The resulting name for a business card might be “I_bus_card_150708.” To differentiate between files with similar names, I may insert “merged,” to note merged layers, “New” for a recent edit, or the name of the company that last printed it. Sometimes I also insert a Header in a document to mimic the source file’s name when I am setting up topical folders of samples of my work. That way I don’t have to wonder about the electronic file name for hard copies I’ve printed for my personal records.  The only thing to remember is that you may need to temporarily delete the header if you are printing the document for public viewing or distribution….

I hope these measures—and your own modifications—will help you avoid corrupting or losing files.  But what happens if you prematurely delete a file from a recycle bin?  The problem is easily resolved if you have not emptied the bin.  In such a situation, you can simply double click the bin, mark the file you wish to un-delete, and choose Restore to return it to its former location on the hard drive.

Unfortunately, restoring files that have been deleted from a recycle bin is not as simple or perfect a process. Again, you can choose to leave the bin overflowing with files; but if you need to restore one, you may find that recognizing the correct file is difficult if you do not have a recognizable file naming system.  In the midst of short projects, I try to avoid emptying the recycle bin.  But once I have completed a section or the entire project, I complete my housekeeping of files, emptying the recycle bin when I am confident that I have properly backed up every relevant file.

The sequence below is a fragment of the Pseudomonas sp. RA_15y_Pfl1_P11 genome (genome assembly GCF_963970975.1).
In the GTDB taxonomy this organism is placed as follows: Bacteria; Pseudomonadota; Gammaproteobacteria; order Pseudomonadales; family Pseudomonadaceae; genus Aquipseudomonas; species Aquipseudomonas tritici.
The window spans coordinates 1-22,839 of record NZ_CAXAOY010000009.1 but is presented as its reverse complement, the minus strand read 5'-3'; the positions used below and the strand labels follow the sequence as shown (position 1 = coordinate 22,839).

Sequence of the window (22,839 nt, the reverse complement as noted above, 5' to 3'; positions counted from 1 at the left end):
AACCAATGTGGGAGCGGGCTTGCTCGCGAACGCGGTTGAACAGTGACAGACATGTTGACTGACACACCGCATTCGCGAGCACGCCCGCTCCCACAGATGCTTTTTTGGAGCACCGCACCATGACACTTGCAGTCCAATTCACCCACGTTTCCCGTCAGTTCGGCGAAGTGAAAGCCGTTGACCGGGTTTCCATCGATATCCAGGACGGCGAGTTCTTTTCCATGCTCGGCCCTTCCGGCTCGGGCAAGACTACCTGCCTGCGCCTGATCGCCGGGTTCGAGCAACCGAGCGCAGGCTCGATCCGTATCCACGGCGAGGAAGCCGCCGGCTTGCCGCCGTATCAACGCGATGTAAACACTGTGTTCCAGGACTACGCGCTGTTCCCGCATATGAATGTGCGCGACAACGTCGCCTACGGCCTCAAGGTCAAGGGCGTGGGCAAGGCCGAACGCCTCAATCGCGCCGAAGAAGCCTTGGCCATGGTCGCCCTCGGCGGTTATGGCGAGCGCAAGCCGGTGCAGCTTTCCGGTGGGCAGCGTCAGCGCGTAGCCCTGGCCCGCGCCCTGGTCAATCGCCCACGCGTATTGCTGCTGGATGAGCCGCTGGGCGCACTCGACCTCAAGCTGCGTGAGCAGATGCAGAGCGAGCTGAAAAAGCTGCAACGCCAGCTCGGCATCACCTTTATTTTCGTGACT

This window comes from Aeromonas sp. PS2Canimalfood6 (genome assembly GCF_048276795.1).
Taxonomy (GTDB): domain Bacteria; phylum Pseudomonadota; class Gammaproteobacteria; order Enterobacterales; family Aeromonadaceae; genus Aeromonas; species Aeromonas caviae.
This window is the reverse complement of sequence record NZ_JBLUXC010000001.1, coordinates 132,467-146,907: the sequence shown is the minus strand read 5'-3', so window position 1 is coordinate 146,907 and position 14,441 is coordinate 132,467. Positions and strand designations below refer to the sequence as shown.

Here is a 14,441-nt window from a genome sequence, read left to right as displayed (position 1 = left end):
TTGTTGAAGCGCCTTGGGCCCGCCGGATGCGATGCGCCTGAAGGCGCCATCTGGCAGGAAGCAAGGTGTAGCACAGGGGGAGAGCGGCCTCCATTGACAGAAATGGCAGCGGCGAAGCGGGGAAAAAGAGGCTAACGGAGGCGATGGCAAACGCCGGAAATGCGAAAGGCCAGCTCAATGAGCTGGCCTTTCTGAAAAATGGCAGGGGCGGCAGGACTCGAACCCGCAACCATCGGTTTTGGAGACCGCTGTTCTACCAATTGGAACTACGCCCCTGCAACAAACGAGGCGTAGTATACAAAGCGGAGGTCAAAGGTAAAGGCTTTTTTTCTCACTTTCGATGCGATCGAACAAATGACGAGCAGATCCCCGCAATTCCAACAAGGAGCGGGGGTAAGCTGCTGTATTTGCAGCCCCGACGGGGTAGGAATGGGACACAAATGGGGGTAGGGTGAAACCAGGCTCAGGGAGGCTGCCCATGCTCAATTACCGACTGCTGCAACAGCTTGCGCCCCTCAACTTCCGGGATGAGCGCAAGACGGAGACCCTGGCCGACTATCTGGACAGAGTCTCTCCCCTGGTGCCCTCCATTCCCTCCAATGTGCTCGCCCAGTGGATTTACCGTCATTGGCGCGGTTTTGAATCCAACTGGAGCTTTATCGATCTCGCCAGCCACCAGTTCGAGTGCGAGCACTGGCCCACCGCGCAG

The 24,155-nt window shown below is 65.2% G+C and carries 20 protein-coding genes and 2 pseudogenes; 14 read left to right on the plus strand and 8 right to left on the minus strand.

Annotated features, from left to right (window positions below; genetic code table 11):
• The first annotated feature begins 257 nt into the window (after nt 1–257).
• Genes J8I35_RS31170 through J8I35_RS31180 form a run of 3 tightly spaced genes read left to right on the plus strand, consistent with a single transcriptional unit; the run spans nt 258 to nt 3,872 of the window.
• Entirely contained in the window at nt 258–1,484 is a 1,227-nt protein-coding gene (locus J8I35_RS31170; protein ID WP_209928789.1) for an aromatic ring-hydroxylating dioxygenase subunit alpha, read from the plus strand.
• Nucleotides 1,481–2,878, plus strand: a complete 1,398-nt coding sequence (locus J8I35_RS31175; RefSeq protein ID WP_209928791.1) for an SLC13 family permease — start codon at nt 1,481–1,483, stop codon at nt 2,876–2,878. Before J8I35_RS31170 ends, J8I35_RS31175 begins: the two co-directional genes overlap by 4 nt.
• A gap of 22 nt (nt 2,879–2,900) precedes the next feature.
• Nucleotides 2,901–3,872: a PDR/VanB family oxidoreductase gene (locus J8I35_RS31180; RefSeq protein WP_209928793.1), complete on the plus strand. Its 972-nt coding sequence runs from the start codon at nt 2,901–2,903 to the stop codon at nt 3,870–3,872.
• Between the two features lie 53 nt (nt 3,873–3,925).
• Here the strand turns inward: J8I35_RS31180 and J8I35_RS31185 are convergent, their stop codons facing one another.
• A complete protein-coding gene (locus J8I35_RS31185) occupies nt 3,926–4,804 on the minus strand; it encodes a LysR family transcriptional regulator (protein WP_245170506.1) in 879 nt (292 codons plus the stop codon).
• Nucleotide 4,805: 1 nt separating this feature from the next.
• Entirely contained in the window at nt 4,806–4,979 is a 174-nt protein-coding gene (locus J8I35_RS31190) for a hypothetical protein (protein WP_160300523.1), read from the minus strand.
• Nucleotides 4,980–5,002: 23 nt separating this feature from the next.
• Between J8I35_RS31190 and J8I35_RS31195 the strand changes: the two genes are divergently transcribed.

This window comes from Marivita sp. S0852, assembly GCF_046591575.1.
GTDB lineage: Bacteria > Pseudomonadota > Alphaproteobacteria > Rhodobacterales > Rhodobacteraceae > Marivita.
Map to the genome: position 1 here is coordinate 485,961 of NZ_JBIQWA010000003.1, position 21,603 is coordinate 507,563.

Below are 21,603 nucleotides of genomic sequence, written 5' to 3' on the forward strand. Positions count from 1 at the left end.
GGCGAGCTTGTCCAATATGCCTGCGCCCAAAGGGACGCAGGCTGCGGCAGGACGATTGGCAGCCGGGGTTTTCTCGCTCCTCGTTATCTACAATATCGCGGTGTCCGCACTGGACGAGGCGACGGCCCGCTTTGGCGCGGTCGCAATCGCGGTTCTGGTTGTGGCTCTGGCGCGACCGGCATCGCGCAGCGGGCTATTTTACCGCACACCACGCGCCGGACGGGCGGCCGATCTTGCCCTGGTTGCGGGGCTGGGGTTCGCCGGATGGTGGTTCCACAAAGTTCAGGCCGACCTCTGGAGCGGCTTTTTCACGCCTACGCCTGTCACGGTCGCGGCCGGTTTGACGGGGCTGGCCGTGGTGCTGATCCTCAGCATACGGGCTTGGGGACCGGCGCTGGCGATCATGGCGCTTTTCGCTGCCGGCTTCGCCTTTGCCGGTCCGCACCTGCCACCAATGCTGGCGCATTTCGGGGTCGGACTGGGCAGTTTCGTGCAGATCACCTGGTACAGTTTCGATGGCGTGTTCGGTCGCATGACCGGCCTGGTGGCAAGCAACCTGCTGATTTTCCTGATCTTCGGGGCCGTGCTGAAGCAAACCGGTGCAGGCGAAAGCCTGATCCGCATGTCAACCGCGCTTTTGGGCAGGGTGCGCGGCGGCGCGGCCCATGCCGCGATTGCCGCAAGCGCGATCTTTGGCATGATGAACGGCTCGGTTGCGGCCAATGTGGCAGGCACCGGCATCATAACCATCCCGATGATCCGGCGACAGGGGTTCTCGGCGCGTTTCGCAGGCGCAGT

Recently I triggered the loss of a file for a potential sci-fi novel. I was lacking material for my writers’ salon, and had decided to share part of this story, which is a departure from recent work in the genre of mystery and suspense. I recall isolating the passage I wanted to use, and reformatting it to double line spacing to facilitate editing by my fellow authors. But when I returned to input the suggestions I had received, I could not find the file.

Knowing files can be mistakenly dragged into an incorrect folder, I systematically checked every subfolder within my creative writing folder. After that, I used the Search programs and files feature offered by MS Windows when you click on the Start button [usually in the lower left hand corner of your monitor screen]. When my inputting of several combinations of words failed to uncover the missing file, I downloaded a free program for recovery of files deleted from the Recycle Bin.

In retrospect, I probably should have paid for a more sophisticated program with additional features, because what I recovered was a mass of undated and unnamed files of multiple edits that had to be individually examined. This was a time consuming and frustrating activity. However, I not only retrieved the file I was seeking, but in reviewing other files, I gained ideas for blog posts and other writing projects. In short, the experience was the proverbial blessing in disguise…but this is not an activity I wish to repeat.

Wishing you the best in your writing endeavors,
Jeanne Burrows-Johnson, wordsmith and design consultant

To learn more about Prospect for Murder and other writing projects, please visit my author’s website at Https://www.JeanneBurrows-Johnson.com.  And for more ideas to strengthen your Wordpower© and branding, please visit my website:  Https://www.ImaginingsWordpower.com